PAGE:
In verse 18, Hezekiah expresses further gratitude: “For the grave cannot praise thee, death can not celebrate thee: they that go down into the pit cannot hope for thy truth.” Praising and celebrating the Lord’s mercy belong to mortality, and hoping for the advent of the Messiah, he reasons, belongs to the living.

Verse 19 concludes Hezekiah’s prayer: “The living, the living, he shall praise thee, as I do this day: the father to the children shall make known thy truth.” Hezekiah, permitted to continue living, praises the Lord. As a father and a king, he recognizes his responsibility to teach his children, and also his subjects, the principles of the gospel.

In verse 20, Hezekiah summarizes: “The LORD was ready to save me: therefore we will sing my songs to the stringed instruments all the days of our life in the house of the LORD.” This psalm was apparently sung accompanied by stringed instruments in the temple.

Verses 10 through 20 contain a chiasm:28

A: (10) I said in the cutting off of my days, I shall go to the gates of the grave: I am deprived of the residue of my years.
B: (11) I said, I shall not see the LORD, even the LORD,
C: in the land of the living: I shall behold man no more with the inhabitants of the world.
D: (12) Mine age is departed, and is removed from me as a shepherd’s tent: I have cut off like a weaver my life: he will cut me off with pining sickness: from day even to night wilt thou make an end of me.
E: (13) I reckoned till morning, that, as a lion, so will he break all my bones:
F: from day even to night wilt thou make an end of me.
G: (14) Like a crane or a swallow, so did I chatter: I did mourn as a dove: mine eyes fail with looking upward: O LORD, I am oppressed; undertake for me.
H: (15) What shall I say? he hath both spoken unto me,
H: and himself hath healed me: I shall go softly all my years, that I may not walk in the bitterness of my soul.
G: (16) O Lord, by these things men live, and in all these things is the life of my spirit:
F: so wilt thou recover me, and make me to live, and in all these things will I praise thee.
E: 17) Behold, for peace I had great bitterness: but thou hast in love to my soul saved me from the pit of corruption: for thou hast cast all my sins behind thy back.
D: (18) For the grave cannot praise thee, death can not celebrate thee: they that go down into the pit cannot hope for thy truth.
C: (19) The living, the living, he shall praise thee, as I do this day: the father to the children shall make known thy truth.
B: (20) The LORD was ready to save me:
A: therefore we will sing my songs to the stringed instruments all the days of our life in the house of the LORD.

Hezekiah’s psalm is structured as a chiasm. At the focal point, the Lord heals him: “He hath both spoken unto me, and himself hath healed me.” In the ascending side Hezekiah contemplates his illness and the inevitability of his death; he suffers greatly, considering that earthly joys and glories would soon pass from him. In the descending side he acknowledges the great peace he has received from the Lord through his being healed, both physically and spiritually. Hezekiah resolves to sing songs of praise unto the Lord for the rest of his life. “I said in the cutting off of my days, I shall go to the gates of the grave” contrasts with “therefore we will sing my songs to the stringed instruments all the days of our life in the house of the LORD.”

Verse 21 states: “For Isaiah had said, Let them take a lump of figs, and lay it for a plaister upon the boil, and he shall recover.” “Lay it on” comes from the Hebrew meaning “rub it on.”29 This, together with the statement in verse 22, are added by Isaiah speaking in the third person, almost as afterthoughts. The content of this verse is presented earlier in the account of the scribes of the king.30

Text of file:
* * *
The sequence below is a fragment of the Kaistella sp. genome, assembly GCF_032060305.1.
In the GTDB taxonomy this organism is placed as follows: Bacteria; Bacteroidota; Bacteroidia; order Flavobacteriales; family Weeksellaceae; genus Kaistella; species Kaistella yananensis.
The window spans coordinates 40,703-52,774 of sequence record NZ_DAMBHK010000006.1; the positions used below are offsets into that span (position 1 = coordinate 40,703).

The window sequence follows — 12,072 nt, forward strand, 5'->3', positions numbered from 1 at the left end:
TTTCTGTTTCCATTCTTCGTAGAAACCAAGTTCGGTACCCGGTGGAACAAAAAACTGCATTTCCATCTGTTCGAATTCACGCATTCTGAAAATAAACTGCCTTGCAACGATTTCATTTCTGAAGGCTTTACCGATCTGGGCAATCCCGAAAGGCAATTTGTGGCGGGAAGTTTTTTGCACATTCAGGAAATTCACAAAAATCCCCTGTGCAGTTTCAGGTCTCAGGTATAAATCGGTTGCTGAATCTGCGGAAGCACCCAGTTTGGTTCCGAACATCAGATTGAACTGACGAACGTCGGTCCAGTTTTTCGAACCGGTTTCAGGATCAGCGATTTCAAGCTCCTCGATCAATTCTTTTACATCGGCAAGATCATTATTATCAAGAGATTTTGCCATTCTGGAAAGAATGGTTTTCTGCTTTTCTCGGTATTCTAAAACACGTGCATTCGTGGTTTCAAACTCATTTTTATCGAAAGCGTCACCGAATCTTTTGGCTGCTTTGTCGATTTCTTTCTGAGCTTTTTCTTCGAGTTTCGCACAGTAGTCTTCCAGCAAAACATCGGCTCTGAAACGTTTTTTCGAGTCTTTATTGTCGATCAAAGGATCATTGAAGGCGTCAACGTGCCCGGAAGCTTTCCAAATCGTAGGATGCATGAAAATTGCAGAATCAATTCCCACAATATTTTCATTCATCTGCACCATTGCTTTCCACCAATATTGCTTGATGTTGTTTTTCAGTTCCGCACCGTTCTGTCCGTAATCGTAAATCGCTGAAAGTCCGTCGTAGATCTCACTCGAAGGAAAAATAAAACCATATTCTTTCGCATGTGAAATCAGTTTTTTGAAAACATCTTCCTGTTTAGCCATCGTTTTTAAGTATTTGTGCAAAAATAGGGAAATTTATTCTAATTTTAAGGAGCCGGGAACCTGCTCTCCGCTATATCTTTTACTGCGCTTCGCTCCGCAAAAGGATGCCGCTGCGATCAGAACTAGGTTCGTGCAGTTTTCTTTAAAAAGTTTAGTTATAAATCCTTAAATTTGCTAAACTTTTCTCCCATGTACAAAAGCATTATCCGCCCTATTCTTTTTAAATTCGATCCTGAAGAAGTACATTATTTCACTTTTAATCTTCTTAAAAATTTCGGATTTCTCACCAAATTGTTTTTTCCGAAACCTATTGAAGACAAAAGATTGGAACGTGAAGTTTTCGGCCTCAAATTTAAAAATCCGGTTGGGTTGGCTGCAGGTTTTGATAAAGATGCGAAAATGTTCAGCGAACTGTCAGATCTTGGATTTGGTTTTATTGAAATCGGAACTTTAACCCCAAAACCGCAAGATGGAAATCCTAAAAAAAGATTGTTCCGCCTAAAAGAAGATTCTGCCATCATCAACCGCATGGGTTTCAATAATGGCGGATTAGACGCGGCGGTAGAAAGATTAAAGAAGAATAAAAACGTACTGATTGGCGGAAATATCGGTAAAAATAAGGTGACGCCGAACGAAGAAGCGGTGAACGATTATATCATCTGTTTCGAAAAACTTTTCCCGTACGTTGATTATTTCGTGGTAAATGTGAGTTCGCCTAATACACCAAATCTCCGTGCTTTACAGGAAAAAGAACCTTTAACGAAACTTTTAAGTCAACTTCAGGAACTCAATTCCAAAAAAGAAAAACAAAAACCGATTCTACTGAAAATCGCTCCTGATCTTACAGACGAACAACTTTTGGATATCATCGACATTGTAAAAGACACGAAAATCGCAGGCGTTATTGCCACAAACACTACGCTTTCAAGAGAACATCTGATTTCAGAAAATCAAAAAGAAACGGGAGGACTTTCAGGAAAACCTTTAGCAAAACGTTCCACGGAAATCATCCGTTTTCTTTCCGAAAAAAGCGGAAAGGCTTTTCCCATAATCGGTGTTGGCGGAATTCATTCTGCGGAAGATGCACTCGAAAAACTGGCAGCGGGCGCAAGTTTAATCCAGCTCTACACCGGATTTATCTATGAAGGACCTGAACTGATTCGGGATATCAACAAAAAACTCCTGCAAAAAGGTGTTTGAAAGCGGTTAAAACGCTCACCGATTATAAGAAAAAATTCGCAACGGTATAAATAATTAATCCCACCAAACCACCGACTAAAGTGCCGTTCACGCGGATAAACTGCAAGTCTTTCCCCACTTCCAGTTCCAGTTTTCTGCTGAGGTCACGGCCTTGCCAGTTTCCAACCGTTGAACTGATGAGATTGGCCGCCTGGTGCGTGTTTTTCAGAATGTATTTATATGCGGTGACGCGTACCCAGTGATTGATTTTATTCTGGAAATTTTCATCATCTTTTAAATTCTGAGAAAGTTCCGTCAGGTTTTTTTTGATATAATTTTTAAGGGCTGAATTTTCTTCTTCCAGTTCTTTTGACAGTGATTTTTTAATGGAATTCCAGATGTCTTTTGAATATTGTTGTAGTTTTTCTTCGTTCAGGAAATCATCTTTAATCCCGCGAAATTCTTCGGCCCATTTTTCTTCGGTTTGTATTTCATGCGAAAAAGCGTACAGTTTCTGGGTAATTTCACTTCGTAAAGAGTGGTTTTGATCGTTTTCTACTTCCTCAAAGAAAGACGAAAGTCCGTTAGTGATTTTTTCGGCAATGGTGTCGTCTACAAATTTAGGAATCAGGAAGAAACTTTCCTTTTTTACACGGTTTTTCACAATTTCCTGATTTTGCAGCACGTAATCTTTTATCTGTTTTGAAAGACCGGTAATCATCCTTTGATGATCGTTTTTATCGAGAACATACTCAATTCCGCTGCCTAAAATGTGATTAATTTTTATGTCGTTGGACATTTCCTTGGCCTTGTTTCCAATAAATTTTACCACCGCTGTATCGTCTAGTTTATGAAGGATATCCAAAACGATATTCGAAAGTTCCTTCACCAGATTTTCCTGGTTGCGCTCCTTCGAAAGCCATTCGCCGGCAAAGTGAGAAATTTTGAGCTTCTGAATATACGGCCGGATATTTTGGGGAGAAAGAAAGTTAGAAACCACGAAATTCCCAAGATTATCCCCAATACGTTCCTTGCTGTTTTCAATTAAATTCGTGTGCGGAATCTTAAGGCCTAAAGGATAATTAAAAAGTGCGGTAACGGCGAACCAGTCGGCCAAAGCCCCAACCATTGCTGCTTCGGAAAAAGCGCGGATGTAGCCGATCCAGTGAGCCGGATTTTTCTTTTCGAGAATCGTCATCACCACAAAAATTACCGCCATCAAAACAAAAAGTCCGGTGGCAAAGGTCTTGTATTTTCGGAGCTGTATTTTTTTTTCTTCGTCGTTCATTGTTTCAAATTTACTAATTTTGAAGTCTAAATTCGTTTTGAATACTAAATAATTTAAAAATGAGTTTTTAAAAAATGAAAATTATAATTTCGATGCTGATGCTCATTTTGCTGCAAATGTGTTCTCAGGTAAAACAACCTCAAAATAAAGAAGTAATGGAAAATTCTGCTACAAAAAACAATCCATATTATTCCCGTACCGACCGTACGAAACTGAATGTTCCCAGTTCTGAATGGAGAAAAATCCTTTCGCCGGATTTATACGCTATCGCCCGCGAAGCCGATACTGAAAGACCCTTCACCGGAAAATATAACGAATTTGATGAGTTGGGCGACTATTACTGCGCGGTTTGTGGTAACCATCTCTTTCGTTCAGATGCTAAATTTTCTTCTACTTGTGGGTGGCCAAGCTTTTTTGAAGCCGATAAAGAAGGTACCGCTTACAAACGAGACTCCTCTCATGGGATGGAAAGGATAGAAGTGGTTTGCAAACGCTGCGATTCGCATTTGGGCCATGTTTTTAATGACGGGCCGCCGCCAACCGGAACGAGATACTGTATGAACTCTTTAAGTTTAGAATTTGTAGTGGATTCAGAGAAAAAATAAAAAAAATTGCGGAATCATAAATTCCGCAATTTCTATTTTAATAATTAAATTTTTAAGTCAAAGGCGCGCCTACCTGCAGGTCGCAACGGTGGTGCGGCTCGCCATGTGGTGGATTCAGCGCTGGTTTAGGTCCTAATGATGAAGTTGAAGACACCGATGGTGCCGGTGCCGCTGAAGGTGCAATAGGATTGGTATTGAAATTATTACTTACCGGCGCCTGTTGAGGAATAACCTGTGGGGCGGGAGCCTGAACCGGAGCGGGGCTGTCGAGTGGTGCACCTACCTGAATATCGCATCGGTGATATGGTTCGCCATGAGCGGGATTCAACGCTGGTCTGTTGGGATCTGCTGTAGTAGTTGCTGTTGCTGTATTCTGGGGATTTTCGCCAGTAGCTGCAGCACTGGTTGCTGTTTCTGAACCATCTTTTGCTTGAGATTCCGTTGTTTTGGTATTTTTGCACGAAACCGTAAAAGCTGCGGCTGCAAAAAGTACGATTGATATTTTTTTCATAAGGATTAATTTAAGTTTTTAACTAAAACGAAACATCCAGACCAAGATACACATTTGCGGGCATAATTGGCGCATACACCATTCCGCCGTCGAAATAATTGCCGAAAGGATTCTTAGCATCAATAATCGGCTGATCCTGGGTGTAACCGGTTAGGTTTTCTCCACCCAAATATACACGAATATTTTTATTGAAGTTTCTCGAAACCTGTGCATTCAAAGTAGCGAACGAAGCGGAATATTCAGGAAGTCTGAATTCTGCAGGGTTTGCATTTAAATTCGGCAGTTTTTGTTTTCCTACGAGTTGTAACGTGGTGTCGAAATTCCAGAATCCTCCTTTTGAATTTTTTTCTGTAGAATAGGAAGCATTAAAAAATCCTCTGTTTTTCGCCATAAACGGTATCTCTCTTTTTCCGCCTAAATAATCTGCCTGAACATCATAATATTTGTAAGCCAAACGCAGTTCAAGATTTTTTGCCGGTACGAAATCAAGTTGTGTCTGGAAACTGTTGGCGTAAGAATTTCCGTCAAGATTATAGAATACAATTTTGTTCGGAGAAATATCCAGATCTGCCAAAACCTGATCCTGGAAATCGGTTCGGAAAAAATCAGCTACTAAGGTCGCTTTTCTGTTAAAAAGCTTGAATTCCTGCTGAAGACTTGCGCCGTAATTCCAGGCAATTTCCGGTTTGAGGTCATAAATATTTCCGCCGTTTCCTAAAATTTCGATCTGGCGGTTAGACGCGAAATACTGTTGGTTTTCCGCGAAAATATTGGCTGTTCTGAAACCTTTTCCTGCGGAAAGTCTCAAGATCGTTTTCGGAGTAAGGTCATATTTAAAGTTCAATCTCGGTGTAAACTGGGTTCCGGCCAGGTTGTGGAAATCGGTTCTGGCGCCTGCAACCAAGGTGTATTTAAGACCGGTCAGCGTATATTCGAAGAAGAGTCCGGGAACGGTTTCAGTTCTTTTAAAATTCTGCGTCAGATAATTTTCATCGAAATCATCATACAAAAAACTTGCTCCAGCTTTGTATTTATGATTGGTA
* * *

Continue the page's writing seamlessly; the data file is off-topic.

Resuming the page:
Verse 22 adds: “Hezekiah also had said, What is the sign that I shall go up to the house of the LORD?” This statement is placed at the end of the chapter to diminish its importance in the story, thus elevating the importance and the significance of the other reason for the sign of the sun turning back ten degrees—to bear witness that the Lord would defend His people against the Assyrians, as stated in verse 6. To his modern readers, Isaiah’s message in this chapter is the same: the Lord will defend His righteous followers against the latter-day counterpart of the ancient Assyrians.

 


Notes:

1. See Isaiah 36 and 37 and pertinent commentary.
2. See Isaiah 45:3; Isaiah 54:17 and Doctrine and Covenants 71:9-10; Isaiah 29:8; 52:12; 58:8; Doctrine and Covenants 45:66; 63:34; 97:25.
3. Victor L. Ludlow, Isaiah: Prophet, Seer, and Poet: Deseret Book Company, Salt Lake City, Utah, 1982, p. 330.
4. Verses 1 through 3 contain a chiasm: Hezekiah sick unto death/the LORD/die/not live/the LORD/Hezekiah wept sore. Verses 2 and 3 contain an overlapping chiasm: Hezekiah/prayed/ the LORD/O LORD/I beseech thee/ Hezekiah.
5. 2 Kings 18:4, 6.
6. 2 Kings 20:4.
7. Verses 4 and 5 contain a chiasm: Word of the LORD/Isaiah/saying/say/to Hezekiah/Thus saith the LORD.
8. 2 Kings 20:5.
9. See Isaiah 37:36.
10. Isaiah 38:1.
11. 2 Kings 20:6.
12. Isaiah 37:20.
13. Kings 20:7-8.
14. Verse 7 contains a chiasm: This shall be/sign unto thee/the LORD/the LORD/will do/this thing.
15. 2 Kings 20:9.
16. 2 Kings 20:10.
17. Doctrine and Covenants 45:39-40.
18. F. Brown, S. Driver, and C. Briggs, The Brown-Driver-Briggs Hebrew and English Lexicon: Hendrickson Publishers, Peabody, MA, 01961-3473, 1996, Strong’s No. 1824, p. 198.
19. Verses 10 and 11 contain a chiasm: Cutting off of my days/gates of the grave/ the LORD/the LORD/land of the living/behold man no more.
20. Donald W. Parry, Harmonizing Isaiah: Foundation for Ancient Research and Mormon Studies (FARMS) at Brigham Young University, Provo, Utah, 2001, p. 155.
21. Brown et al., 1996, Strong’s No. 1803, p. 195.
22. Brown et al., 1996, Strong’s No. 6148, p. 786.
23. Joseph Smith’s “New Translation” of the Bible: Herald Publishing House, Independence, Missouri, 1970, p. 207.
24. Brown et al., 1996, Strong’s No. 1718, p. 186.
25. JST, p. 207.
26. Brown et al., 1996, Strong’s No. 2421, p. 1092.
27. JST, p. 207.
28. Compare Victor L. Ludlow, Isaiah: Prophet, Seer, and Poet: Deseret Book Company, Salt Lake City, Utah, 1982, p. 332-334.
29. Isaiah 38:21, footnote 21a.
30. 2 Kings 20:7.